When people think of Geralt of Rivia, most don’t consider the Witcher to have a disability. He is a fighter who can take down giant monsters, and bed sexy ladies immediately afterwards. The rippling muscles of Henry Cavill certainly don’t do much to disabuse anyone of this notion that Geralt is superhuman, and beyond mortal aches and pains. However, the source material for The Witcher often paints a different picture of the hero. The books by Andrzej Sapowski often explore the toll that Geralt’s training and fighting style takes on his body. Now, showrunner Lauren Hissrich has promised that upcoming seasons of The Witcher will explore this aspect of Geralt.
Geralt Of Rivia Lives With Chronic Pain
Image via Netflix
Hissrich is pretty active over on Twitter, where she often responds to fan questions and criticisms. Recently she retweeted a lengthy thread from a fan on the topic of Geralt’s disability. She says that she is ‘excited’ to dig into this area of Geralt’s life. Hissrich also says that she was wrong to brush off Geralt’s pain from the books, and now realizes that this adds new layers to the character.
I haven't stopped thinking about this thread. I've read these books a dozen times, these specific sections, and I've not thought of it further than: "Geralt has some pain, onto the next thing."
I've been wrong.
I'm excited to dig into this more. To add this layer to our hero. https://t.co/ra3kc2bJk5
— Lauren S. Hissrich (@LHissrich) November 10, 2020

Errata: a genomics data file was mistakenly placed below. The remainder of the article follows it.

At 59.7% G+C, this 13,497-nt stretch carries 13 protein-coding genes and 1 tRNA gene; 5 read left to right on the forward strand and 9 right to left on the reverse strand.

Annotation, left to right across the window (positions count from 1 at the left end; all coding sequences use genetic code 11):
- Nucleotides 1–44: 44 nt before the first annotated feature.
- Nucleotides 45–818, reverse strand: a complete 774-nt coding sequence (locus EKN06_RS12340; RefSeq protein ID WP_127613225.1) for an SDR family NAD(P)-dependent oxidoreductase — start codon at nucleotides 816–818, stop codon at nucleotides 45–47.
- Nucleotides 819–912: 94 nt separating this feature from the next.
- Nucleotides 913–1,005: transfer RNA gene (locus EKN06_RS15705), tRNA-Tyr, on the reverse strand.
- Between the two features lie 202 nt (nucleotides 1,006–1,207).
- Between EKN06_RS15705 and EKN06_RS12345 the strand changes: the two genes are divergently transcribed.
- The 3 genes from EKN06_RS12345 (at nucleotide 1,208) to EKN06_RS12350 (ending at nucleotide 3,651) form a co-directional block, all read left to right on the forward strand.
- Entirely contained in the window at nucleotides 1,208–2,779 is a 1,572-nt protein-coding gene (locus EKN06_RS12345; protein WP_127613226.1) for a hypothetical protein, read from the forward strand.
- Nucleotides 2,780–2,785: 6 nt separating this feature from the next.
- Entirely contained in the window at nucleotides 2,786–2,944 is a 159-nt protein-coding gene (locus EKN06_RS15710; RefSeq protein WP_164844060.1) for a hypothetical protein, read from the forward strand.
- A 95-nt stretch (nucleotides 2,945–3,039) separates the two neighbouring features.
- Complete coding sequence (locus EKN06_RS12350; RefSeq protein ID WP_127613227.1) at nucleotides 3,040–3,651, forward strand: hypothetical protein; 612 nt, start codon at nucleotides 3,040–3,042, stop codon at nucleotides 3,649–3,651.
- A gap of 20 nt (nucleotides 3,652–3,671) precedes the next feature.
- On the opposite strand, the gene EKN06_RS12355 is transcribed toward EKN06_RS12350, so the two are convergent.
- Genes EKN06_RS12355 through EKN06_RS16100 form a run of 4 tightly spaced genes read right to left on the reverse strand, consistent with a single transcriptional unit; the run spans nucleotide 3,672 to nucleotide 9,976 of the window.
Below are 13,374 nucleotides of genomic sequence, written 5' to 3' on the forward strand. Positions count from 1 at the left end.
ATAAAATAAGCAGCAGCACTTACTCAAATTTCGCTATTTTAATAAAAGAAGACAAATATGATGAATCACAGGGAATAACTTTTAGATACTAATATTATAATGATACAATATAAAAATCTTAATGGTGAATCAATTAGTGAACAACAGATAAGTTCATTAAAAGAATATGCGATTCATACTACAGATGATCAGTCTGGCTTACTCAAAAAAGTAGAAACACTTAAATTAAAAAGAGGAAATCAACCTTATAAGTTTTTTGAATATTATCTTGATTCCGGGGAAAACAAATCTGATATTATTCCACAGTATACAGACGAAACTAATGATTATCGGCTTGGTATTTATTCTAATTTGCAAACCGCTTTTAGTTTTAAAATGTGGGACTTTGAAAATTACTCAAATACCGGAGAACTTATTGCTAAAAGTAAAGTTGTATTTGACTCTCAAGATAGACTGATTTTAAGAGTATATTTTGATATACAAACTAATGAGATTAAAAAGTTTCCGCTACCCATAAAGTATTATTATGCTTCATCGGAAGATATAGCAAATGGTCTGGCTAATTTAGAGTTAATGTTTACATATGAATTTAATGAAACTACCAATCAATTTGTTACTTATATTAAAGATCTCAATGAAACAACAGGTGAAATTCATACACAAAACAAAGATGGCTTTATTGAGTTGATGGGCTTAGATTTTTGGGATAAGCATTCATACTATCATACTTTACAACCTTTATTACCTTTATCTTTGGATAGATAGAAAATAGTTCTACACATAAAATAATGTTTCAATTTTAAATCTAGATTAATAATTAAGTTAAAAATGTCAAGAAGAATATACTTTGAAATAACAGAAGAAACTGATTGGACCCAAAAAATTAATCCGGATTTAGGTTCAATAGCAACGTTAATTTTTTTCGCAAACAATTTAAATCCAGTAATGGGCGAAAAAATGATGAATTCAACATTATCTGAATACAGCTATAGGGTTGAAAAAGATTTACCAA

The original Twitter thread delves into the importance of depicting Geralt as hero with a disability in The Witcher. The fan who wrote the thread is a disability advocate who draws evidence from The Witcher books. These passages illustrate that Geralt is not superhuman, that he has shattered bones and torn muscles that deeply affect him over the course of the series. Those long bubble baths that Geralt is so famous for are actually about soothing those aches and pains. Not to mention the dramatic physical toll that the Trial of the Grasses inflicts upon all Witchers. It literally changes their physiology, making them stronger and faster and able to use magic. But it does not make them immune to pain.
How Much Bathtub Geralt Will We See In The Second Season of The Witcher? | Image via Netflix
The fan who wrote the original thread stresses the importance of recognizing Geralt’s disability in The Witcher, and the fact that it did not end his life. He is still considered a hero, a paragon of physical strength and might. But it is important to recognize that his strength comes at a great cost to him. By addressing these issues in future seasons of The Witcher series on Netflix, Hissrich and her team have a great opportunity to add depth and nuance to the character. Not to mention increasing visibility for disabled people everywhere who are doing their best to live their lives and fight everyday despite their pain. Just like Geralt does.
Emily O'Donnell is a writer and photographer with roots in some of the earliest online fandoms. She cut her genre teeth on the Wizard of Oz books at the tender age of 6 years old, and was reading epic adult fantasy novels by the age of 10. Decades later, she still consumes genre fiction like there is no tomorrow. She is delighted to be living through the golden age of sci-fi and fantasy popularity. She is unashamed of the amount of fanfiction that still lingers online under her name.